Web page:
A Desert Oasis

If ever I was going to contract heat stroke, this was the day. We went to the Judaean desert. Temperatures were 42 degrees and what occasional breeze we had resembled being blown in the face by a hairdryer. In this wilderness, however, is Ein Gedhi, or En Gedi, an oasis of streams and waterfalls. Now a national park, it was the place to which David resorted when he wished to avoid Saul in 1 Samuel 23-24, but later finds him 'attending to his needs' in a cave there, as the embarrassed NKJV translators put it. 
I would normally liked to have shared this activity with Saul today, but it was so scorching that my priority was to put water in the body rather than evacuate it. Nevertheless, it was most delightful to dwell in a place of water and life in the midst of heat and death. Says the Lover in Song of Solomon chapter 1:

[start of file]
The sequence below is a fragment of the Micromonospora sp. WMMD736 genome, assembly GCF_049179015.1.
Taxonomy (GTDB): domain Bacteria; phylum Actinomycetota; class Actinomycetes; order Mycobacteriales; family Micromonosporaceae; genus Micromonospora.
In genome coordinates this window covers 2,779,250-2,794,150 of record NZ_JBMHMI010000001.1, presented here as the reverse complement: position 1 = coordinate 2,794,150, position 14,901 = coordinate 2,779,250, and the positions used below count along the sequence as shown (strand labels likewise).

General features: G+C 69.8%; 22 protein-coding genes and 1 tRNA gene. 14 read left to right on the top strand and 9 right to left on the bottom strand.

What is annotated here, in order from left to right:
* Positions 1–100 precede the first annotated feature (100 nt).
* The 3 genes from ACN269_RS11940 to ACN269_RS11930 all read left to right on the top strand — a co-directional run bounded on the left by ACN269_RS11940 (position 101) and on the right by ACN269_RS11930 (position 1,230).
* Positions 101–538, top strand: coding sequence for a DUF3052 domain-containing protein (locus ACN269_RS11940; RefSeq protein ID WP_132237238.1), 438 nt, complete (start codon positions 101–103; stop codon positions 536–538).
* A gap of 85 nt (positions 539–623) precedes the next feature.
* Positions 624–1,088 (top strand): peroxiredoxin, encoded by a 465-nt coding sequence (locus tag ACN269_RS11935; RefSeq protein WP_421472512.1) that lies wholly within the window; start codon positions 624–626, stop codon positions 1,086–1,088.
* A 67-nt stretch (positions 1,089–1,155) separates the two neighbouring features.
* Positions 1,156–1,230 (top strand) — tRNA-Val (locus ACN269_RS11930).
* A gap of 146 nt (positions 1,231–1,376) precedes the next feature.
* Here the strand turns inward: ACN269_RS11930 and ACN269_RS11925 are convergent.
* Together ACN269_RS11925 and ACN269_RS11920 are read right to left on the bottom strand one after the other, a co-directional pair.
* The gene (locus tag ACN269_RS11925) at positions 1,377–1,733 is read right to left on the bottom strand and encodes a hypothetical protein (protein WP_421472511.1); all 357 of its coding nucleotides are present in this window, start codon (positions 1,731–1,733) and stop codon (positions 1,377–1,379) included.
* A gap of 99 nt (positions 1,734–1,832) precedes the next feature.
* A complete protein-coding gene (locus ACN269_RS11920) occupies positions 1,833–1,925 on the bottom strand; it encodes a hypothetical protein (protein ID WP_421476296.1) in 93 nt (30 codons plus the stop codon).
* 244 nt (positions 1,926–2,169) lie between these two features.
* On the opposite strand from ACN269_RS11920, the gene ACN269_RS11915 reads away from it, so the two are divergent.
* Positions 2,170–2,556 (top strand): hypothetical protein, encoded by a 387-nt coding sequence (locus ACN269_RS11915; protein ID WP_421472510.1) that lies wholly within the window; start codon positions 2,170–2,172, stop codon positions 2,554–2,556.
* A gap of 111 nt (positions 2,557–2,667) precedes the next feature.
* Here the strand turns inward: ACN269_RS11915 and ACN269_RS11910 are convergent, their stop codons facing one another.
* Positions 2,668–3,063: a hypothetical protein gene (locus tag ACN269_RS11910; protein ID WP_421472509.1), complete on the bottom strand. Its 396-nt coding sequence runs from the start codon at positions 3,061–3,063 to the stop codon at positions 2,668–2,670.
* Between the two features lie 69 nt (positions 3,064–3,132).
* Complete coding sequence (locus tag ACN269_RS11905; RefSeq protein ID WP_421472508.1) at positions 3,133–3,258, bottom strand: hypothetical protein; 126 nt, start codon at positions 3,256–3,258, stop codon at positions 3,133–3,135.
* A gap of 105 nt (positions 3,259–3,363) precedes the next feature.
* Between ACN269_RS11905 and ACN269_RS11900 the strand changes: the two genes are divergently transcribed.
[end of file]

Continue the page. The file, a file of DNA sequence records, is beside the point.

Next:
My beloved is to me a cluster of henna blooms
In the vineyards of En Gedi.
In Exodus 15:27, Israel enjoys the benefit of another oasis, this time on their route from Egypt:
Then they came to Elim, where there were twelve wells of water and seventy palm trees; so they camped there by the waters.

I used to belong to a church in the British Elim denomination. It prefers to call itself a movement now, and some of its churches are less refreshing than others. Nevertheless, Elim was and is a great name for a church. In the arid desert which is this life, the wanderers, fugitives and travellers find life and rest, peace and refreshment in the waters of life wherein we bathe. Martin Top is located in a lush, green temperate part of England. Spiritually, though, it is in a desert. May spiritual nomads and weary travellers come here and be saved.